Calling of Matthew



  1. Students should know that Matthew was a tax collector.
  2. Students should know that Matthew was one of Jesus’s disciples.
  3. Students should memorize the 12 disciples.


Possible Lesson Plan:

  1. Open with prayer.


  1. Scripture References: Matthew 9:9-13 and Luke 5:27-39. What was Matthew’s job? Was he liked by most people? Why or why not?


  1. Historical reference: Publicans, or tax collectors, were Jews who contracted with the Roman government to collect taxes for them. They routinely charged more to the Jews than the Romans demanded, keeping the profit for themselves.


  1. Talk a bit about liking people: Make 2 columns on your chalkboard or large tablet, one labeled “good” and one “bad”. What makes someone a good friend, a nice person? Have the students come up with some characteristics. What makes someone a “bad” person? Did most people think Matthew was a nice person or a bad person? Why? Did most people like Matthew? Did they visit him? Were they nice to him? How did Jesus treat Matthew? Read the “Golden Rule” in Luke 6:31-33. Do you know some people who are not so nice? How do we treat people who are not so nice? Are we being like Jesus?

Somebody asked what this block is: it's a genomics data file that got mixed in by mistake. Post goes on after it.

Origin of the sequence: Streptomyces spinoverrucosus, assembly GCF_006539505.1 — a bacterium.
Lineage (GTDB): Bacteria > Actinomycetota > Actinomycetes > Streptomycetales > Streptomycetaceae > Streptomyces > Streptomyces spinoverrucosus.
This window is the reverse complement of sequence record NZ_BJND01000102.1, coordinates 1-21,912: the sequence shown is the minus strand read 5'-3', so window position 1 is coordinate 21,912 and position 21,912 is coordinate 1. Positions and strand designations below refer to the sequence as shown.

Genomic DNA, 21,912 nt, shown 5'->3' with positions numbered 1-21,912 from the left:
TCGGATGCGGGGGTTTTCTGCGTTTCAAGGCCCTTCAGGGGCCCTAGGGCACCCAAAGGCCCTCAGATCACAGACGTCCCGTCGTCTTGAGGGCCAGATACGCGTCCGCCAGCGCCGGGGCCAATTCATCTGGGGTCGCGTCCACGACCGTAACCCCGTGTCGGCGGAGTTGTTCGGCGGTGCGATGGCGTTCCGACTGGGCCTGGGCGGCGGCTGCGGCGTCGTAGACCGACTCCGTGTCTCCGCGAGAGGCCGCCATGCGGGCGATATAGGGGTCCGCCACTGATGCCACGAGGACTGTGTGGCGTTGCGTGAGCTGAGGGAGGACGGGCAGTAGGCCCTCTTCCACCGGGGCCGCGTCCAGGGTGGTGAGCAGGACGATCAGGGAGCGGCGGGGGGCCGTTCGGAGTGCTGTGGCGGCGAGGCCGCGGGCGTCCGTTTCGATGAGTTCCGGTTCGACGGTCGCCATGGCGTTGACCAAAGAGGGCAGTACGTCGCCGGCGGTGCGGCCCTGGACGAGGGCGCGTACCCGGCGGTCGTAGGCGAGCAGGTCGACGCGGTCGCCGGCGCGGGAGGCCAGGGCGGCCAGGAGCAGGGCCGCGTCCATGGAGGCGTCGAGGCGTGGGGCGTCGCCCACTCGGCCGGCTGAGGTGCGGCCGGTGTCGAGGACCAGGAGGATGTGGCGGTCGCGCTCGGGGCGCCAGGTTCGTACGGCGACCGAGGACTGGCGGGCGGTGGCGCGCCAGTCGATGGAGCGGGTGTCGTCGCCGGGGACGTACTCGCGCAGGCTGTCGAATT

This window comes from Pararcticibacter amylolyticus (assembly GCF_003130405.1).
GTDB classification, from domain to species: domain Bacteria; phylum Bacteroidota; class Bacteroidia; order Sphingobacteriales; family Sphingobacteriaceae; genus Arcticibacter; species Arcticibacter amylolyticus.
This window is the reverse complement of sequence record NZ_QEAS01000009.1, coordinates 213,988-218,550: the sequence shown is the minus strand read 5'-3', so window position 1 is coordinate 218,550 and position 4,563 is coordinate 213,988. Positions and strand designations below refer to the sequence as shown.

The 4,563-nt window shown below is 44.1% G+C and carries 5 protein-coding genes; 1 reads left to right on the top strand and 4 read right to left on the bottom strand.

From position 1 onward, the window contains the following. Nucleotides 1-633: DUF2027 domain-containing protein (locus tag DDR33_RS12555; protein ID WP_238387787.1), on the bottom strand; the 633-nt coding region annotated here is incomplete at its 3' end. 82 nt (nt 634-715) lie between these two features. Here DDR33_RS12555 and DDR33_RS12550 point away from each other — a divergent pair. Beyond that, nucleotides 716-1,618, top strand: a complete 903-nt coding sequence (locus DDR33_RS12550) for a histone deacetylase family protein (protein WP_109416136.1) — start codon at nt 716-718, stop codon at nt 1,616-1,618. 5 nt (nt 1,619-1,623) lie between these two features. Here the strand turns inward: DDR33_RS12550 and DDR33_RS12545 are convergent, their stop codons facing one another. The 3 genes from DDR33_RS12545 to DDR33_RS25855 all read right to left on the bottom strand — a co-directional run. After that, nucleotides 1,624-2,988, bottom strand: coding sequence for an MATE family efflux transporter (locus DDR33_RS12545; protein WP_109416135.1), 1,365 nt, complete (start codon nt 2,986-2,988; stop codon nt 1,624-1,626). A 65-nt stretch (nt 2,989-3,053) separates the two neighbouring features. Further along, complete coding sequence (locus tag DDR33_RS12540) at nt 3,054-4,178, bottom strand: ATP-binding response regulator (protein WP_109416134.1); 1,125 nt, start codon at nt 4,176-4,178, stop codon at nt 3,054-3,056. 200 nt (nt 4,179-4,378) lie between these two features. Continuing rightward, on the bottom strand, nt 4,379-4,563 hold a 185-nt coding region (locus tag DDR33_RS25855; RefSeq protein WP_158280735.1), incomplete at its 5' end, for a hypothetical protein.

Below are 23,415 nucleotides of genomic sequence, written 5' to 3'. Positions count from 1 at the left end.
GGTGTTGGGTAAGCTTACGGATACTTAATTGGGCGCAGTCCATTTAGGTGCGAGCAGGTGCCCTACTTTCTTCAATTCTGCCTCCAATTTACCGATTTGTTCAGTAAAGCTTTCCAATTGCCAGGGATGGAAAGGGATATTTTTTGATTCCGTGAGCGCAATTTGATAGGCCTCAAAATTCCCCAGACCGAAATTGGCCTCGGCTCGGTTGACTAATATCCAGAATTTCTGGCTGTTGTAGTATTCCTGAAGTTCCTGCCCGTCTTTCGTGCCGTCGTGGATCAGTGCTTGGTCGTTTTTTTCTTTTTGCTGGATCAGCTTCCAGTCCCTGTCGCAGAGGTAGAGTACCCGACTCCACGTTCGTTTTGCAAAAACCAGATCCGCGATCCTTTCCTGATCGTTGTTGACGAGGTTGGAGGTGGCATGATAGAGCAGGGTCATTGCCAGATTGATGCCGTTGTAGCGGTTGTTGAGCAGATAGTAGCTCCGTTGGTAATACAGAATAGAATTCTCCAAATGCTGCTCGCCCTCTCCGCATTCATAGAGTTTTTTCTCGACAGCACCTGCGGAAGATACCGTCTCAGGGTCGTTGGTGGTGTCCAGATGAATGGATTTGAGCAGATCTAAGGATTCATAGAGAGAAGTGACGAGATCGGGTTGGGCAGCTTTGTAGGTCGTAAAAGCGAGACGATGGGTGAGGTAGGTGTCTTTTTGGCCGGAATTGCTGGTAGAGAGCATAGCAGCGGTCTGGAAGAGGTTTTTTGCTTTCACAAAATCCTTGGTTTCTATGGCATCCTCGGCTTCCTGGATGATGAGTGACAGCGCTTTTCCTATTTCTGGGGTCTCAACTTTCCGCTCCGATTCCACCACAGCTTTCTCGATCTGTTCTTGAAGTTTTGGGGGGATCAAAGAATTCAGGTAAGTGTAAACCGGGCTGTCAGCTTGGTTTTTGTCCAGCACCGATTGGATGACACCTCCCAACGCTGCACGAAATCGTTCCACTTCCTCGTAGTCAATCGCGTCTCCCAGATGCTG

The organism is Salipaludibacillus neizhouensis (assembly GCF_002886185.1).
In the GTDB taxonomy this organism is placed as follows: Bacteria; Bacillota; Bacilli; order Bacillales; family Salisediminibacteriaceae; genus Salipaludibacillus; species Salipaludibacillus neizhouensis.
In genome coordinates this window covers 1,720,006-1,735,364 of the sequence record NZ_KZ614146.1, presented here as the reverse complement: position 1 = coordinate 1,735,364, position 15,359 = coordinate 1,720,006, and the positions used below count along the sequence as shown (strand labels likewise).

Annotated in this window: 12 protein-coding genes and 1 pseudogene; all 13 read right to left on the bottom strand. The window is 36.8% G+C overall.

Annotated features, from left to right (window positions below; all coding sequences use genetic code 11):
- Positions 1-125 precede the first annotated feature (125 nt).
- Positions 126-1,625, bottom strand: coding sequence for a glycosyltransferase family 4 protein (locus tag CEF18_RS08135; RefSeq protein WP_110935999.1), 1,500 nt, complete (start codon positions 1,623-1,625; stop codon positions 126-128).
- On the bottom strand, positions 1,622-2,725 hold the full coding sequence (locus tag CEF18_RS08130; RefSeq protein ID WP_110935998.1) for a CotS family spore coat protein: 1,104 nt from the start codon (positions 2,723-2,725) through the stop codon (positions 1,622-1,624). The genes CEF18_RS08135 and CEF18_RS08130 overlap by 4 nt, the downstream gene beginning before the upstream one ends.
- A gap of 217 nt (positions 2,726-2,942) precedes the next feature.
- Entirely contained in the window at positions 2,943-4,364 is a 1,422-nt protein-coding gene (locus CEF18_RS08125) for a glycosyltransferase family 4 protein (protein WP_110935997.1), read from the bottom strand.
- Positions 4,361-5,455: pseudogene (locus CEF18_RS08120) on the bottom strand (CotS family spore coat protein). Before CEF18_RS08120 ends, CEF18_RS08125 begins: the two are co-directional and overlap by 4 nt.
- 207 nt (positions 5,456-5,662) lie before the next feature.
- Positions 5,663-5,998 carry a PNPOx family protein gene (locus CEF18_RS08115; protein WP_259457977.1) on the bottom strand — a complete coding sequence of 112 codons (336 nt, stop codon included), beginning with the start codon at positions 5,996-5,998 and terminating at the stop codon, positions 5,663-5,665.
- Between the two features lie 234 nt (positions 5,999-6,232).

1. Play a learning game: “Name the Twelve”. We’re still working on the names of the twelve disciples. Print the names on strips of paper and pin a paper to the back of each student. The students must find out which disciple they are by asking the other students yes or no questions. Have the student sit down when he or she thinks he knows who he is. If anyone can’t seem to guess, give clues, e.g., begins with B, etc.


  1. Make a Money Pouch: Take a circle of leather or heavy fabric or felt. Cut 8 holes around the top. Use 2 shoelaces or heavy yarn or twine for each pouch and lace around the top, one in each direction. Pull tight and knot drawstring. Decorate the outside with fabric markers or acrylic paint if desired. 
  2. . Now make a coin for the pouch. When Jesus was asked if we should pay taxes to the government, He replied, “Render to Caesar the things that are Caesar’s, and unto God the things that are God’s” (Luke 20:25). Take a piece of self-hardening clay and flatten into a disk. On one side, the children can draw with a pencil or skewer the image of Caesar, and on the other a picture of your church, or the Jewish temple. Allow to dry for the week and send home in the pouches next week.


  1. Close with prayer: Have students pray specifically for someone who does not seem to be very nice and continue praying through the week.